Kosovo and Serbia: ready for a deal?
Serbian President Aleksandar Vučić and Kosovar Prime Minister Albin Kurti are due to sign an agreement in Brussels on Monday that aims to prevent escalations in the conflict between the two countries. However, there are still major reservations about the Franco-German plan on both sides, and commentators fear that the signing could fall through at the last minute.
No way to say no
The international pressure to adopt the agreement is enormous, Jutarnji list comments:
“Judging by all we have heard over the last few days, Aleksandar Vučić and Albin Kurti have no choice, they’ve been backed into a corner. A scenario in which their meeting in Brussels today is unsuccessful is all but out of the question. Any outcome other than the adoption of the agreement, which according to EU and US diplomats can no longer be negotiated but has to be approved now, would be a failure. The EU and the US have put too much effort and prestige into drafting this proposal for them to give the parties the chance to simply reject it now.”
Signing of the pact remains unlikely
Večernji list, on the other hand, says it is unlikely that the document will be approved today:
“If Serbia and Kosovo were to accept the EU- and US-backed plan, it would be a de facto recognition of Kosovo as an independent state on Serbia’s part. ... Sources close to the Serbian government have confirmed to Večernji list that this will not be the case because Vučić sees the recognition of Kosovo as treason and a red line he must not cross. At the same time, the establishment of the Community of Serb Municipalities is unacceptable for Prime Minister Albin Kurti as well as the President of Kosovo, Vjosa Osmani, yet there is no compromise in the Franco-German Kosovo Plan — it’s take it or leave it.”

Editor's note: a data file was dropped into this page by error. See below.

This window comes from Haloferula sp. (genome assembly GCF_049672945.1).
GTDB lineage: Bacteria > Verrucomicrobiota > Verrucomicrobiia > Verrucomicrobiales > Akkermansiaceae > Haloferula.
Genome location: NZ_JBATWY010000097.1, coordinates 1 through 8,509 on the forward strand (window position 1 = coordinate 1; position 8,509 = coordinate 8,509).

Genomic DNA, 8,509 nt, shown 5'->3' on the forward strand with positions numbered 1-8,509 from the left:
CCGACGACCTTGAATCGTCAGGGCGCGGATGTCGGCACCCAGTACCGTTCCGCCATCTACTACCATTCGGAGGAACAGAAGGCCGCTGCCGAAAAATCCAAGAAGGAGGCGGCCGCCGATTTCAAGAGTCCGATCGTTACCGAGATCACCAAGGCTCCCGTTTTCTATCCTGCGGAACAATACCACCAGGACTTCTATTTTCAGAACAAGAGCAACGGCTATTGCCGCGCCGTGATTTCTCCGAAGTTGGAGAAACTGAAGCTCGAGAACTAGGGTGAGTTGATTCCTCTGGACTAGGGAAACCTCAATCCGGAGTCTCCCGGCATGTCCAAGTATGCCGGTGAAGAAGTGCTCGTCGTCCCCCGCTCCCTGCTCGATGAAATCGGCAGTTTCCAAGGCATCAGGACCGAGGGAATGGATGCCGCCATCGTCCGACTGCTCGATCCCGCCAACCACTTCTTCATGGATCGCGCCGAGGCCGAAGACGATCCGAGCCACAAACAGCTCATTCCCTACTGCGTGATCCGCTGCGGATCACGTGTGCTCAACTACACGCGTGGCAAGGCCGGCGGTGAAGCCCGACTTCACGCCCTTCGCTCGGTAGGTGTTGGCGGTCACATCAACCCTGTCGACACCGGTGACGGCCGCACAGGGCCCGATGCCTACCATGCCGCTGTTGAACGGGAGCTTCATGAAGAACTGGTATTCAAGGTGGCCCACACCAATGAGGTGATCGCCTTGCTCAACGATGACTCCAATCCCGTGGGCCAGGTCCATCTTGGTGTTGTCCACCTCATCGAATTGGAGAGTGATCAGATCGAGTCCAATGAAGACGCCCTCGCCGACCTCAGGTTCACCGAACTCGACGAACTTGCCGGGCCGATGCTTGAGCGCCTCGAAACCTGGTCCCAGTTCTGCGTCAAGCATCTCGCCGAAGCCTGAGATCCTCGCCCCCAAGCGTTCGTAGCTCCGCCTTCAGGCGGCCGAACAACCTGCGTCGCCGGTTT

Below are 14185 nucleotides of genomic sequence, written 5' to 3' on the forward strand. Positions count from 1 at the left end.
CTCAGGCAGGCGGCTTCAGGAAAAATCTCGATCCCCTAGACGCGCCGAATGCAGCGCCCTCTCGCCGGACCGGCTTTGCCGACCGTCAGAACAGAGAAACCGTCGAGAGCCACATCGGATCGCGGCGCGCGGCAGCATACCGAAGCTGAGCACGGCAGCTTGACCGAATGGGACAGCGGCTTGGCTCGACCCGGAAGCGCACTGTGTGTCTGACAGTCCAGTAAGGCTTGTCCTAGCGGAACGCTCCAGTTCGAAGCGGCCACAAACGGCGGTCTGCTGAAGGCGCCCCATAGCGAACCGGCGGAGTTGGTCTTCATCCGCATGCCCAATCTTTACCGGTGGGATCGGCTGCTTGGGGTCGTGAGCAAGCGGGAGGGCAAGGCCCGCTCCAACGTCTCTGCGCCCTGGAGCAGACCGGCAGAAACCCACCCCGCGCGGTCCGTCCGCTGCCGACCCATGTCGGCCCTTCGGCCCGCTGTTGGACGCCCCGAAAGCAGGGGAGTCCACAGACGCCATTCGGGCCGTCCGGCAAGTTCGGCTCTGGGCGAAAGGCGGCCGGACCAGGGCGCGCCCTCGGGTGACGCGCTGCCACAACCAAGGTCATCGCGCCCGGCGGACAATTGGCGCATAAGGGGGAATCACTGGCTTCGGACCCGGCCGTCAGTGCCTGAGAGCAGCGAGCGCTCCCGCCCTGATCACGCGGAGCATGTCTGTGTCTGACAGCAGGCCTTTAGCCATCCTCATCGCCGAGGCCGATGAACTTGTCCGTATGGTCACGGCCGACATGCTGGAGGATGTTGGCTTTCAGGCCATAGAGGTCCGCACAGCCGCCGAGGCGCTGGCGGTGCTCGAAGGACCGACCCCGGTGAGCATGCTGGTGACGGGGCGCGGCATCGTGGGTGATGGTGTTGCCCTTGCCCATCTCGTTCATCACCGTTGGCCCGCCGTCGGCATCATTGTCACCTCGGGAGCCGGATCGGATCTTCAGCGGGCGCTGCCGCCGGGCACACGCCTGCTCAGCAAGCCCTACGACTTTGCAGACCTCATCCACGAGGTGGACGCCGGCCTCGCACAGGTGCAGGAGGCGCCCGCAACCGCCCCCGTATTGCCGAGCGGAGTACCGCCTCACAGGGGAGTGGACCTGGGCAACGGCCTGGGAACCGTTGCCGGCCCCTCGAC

Kosovo was and is part of Serbia
Belgrade must not allow Kosovo to be taken from it, Politika, a popular Serb daily insists:
“We are already in the third decade since the (attempted) robbery of 17 percent of Serbian territory by the US and its vassals. All this time they have been trying to legalise and legitimise their crime. But without the explicit or passive consent of the Serbian state, without the use of force, they will not succeed. As long as the UN exists, and as long as Security Council Resolution 1244 and the Serbian constitution exist, with the help of our staunch friends Russia and China, Kosovo and Metohija [the official name of the area in Serbia] will remain an integral part of Serbia ‘for all eternity’.”